On a different but related note, in the well-known case of Ajay Hasia v. Khalid Mujib Sehravardi [23], the test laid down for a "public body" was whether a said person, or body, is an instrumentality or agency of the State, and not as to how it was brought into existence, i.e., the idea is to find out why it was created, and not how. No doubt, the context of the judgment was Article 226 of the Constitution of India, and not the RTI Act. Nonetheless, considering that there is no apparent reason to distinguish between public bodies under Article 226 and under the RTI Act, what if this test were to be applied to the issue at hand? Since the IPR Think Tank has been created for the purpose of drawing up the National IPR Policy which obviously affects the public, it may not be entirely wrong to state, then, that it would fall within the ambit of "public authorities" the RTI Act .

[1] The Hindu Urban Cooperative Bank Limited and Ors . v. The State Information Commission and Ors. [2011] (Pun & Har HC)
available at - <http://indiankanoon.org/doc/155741837/>

[2] Mr. SK Choudhary v. Delhi Transco Limited [2010] (CIC) available at - < http://www.rti.india.gov.in/cic_decisions/SG-26022010-12.pdf>

[3] Shri Nisar Ahmed Shaikh and Ors. v. LIC Housing Finance Limited and Ors. [2009] (CIC) available at - < http://www.rti.india.gov.in/cic_decisions/FB-28102009-01.pdf>

[4] Veeresh Malik v. Indian Olympic Association [2006] (CIC) available at - http://www.rti.india.gov.in/cic_decisions/Decision_28112006_3.pdf >

[5] Mrs Navneet Kaur v. Electronics and Computer Software Export Promotion Council [2006] (CIC) available at - < http://cic.gov.in/CIC-Orders/CIC_Order_Dtd_22032006.pdf>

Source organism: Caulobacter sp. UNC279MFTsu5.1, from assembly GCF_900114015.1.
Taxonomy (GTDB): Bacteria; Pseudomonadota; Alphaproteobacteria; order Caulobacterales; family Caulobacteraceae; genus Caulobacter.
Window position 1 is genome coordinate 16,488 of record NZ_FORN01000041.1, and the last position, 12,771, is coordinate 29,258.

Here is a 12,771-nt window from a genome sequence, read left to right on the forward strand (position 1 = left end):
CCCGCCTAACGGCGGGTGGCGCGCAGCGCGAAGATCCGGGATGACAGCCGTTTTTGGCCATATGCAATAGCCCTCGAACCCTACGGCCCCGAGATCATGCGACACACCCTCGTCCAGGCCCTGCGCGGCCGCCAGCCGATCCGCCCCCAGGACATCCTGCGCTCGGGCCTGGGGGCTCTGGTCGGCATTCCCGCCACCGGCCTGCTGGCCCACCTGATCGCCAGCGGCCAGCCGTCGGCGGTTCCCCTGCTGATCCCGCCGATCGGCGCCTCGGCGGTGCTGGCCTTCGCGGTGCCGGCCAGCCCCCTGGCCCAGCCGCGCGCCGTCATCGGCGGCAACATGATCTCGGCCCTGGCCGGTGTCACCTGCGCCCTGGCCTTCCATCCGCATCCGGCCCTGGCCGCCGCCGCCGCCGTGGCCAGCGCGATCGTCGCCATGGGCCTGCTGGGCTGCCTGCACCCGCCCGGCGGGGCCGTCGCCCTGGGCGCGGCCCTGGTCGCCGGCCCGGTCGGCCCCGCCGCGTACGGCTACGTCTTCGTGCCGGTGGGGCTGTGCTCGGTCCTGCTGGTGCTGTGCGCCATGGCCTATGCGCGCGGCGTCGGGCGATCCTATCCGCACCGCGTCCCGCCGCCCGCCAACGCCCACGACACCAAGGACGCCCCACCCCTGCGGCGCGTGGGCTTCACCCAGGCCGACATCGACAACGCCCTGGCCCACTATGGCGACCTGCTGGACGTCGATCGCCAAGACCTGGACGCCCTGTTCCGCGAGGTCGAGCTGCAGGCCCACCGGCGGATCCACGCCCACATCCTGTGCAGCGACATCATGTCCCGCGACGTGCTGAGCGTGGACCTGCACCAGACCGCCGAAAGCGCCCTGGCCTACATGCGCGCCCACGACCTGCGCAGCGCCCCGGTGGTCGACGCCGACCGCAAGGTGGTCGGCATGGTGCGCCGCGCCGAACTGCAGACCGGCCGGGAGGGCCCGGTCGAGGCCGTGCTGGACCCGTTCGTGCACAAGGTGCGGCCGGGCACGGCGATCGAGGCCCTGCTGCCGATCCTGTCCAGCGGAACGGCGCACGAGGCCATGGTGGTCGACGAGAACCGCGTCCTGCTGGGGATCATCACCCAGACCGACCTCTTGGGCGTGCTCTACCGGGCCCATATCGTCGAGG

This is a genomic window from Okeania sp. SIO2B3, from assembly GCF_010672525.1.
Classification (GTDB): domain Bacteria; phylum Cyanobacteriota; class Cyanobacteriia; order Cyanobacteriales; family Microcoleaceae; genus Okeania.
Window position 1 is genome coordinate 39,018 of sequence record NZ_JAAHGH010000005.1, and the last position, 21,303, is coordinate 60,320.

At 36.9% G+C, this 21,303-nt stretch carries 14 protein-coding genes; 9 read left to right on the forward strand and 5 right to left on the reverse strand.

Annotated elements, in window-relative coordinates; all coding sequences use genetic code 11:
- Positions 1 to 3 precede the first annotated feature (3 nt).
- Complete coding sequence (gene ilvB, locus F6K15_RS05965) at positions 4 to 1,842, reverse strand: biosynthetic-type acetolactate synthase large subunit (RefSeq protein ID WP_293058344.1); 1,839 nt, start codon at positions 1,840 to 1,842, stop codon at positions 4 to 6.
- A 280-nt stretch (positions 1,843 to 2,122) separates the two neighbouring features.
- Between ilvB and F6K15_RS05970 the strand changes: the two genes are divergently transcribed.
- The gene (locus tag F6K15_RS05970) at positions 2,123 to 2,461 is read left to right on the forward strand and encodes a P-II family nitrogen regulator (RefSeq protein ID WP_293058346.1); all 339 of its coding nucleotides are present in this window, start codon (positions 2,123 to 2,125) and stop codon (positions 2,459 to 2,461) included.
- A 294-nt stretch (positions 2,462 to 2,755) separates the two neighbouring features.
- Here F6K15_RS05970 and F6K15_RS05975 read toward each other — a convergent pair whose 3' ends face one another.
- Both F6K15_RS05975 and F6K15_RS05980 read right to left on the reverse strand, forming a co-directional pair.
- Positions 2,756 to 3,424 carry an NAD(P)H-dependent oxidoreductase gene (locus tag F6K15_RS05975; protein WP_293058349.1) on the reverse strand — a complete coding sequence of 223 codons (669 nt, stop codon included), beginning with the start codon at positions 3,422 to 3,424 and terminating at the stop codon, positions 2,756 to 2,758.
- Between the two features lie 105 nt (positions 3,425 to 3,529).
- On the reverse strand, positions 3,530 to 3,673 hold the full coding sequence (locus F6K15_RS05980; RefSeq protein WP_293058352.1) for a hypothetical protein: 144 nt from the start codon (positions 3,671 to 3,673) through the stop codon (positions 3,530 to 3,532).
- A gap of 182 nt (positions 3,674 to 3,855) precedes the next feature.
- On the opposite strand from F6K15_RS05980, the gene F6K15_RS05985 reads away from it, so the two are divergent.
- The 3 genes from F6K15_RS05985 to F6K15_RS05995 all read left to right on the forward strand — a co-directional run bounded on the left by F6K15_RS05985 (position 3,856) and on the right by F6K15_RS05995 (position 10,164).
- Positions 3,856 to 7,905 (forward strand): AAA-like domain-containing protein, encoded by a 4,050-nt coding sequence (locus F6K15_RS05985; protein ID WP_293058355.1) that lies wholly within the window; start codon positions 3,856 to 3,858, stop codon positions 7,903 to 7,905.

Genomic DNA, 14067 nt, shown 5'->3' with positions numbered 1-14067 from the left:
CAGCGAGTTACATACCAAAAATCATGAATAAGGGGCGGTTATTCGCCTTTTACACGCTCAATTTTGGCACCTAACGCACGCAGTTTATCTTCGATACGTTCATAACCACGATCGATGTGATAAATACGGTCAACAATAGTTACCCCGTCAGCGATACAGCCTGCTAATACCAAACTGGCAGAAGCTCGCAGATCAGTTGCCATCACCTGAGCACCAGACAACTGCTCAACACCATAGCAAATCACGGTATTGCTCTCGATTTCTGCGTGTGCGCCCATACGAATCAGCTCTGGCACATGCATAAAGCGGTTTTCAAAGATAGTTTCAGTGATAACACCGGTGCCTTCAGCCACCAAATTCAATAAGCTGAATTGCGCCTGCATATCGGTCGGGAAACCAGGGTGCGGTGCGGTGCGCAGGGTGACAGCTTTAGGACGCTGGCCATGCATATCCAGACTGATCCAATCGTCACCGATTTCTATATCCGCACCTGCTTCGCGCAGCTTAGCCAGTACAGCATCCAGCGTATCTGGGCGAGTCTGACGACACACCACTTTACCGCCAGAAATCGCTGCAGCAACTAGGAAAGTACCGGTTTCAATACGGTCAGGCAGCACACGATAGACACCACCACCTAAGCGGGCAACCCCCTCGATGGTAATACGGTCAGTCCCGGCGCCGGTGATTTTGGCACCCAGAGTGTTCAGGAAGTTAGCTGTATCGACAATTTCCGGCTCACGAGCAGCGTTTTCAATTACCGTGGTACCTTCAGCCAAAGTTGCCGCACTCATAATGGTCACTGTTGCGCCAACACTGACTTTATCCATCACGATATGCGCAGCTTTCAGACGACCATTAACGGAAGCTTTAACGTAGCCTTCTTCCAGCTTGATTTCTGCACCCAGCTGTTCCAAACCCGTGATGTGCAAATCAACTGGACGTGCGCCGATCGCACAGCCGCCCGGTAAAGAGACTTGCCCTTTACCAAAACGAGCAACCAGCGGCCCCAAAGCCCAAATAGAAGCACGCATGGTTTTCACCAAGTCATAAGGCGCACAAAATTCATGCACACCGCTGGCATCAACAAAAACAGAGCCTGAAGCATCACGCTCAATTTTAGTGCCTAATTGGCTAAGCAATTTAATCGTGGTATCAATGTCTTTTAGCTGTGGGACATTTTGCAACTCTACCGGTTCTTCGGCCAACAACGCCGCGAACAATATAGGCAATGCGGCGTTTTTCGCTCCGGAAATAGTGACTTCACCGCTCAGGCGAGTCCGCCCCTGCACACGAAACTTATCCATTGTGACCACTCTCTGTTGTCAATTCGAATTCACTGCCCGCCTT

[6] Diamond Jubilee Higher Secondary School v. Union of India [2007] (Mad HC) available at - <http://indiankanoon.org/doc/563155/ >

[7] Dhara Singh Girls High School v. State of Uttar Pradesh [2008] AIR (All HC) available at - < http://indiankanoon.org/doc/1378411/>

[8] Mr. Tilak Raj Tanwar v. The PIO, Deputy Director of Education [2012] (CIC) available at - < http://rti.india.gov.in/cic_decisions/CIC_AD_A_2011_001699_M_73865.pdf >

[9] Krishak Bharti Cooperative Ltd. v. Ramesh Chander Bawa [2010] (Del HC) available at - < http://indiankanoon.org/doc/159896809/>

[10] New Tirupur Area Development v. State of Tamil Nadu [2010] (Mad HC) available at - < http://judis.nic.in/judis_chennai/qrydisp.aspx?filename=25472>

[11] Tamil Nadu Road Development Company Limited v. Tamil Nadu Information Commission [2008] 6 MLJ 737 (Mad HC) available at - < http://indiankanoon.org/doc/454066/>

[12] ibid .

[13] See n 12.

[14] See n 13.

[15] AC Bhanunni Valluvanattukara v. The Commissioner, Malabar Devaswom Board [2011] (Ker HC) available at - < http://judis.nic.in/judis_kerala/qrydisp.aspx?filename=239775>

[16] Indubala Agarwal v. National Commodity and Derivatives Exchange Ltd. [2010] (CIC) available at - <Part 1: http://www.rti.india.gov.in/cic_decisions/LS-01012010-08.pdf> and <Part 2 - http://www.rti.india.gov.in/cic_decisions/LS-08022010-06.pdf>.

[17] SS Angadi v. State Chief Information Commissioner [2009] 5 RCR (Civil) 312 (Kar HC) available at - < http://indiankanoon.org/doc/1198428/>

[18] Dattaprasad Co-operative Housing Society Ltd. v. Karnataka State Chief Information Commissioner [2009] 5 RCR (Civil) 833 (Kar HC) available at - < http://www.the-laws.com/Encyclopedia/Browse/Case?CaseId=018002943000 >

[19] Bidar District Central Co-operative Bank Ltd. v. Karnataka Information Commission, Bangalore [2009] 5 RCR (Civil) 394 (Kar HC) available at - < http://www.the-laws.com/Encyclopedia/Browse/Case?CaseId=018002573000 >

[20] See n 1.

[21] See n 1.

[22] See n 16.

[23] Ajay Hasia v. Khalid Mujib Sehravardi [1981] 2 SCR 79 (SC) available at - < http://indiankanoon.org/doc/1186368/>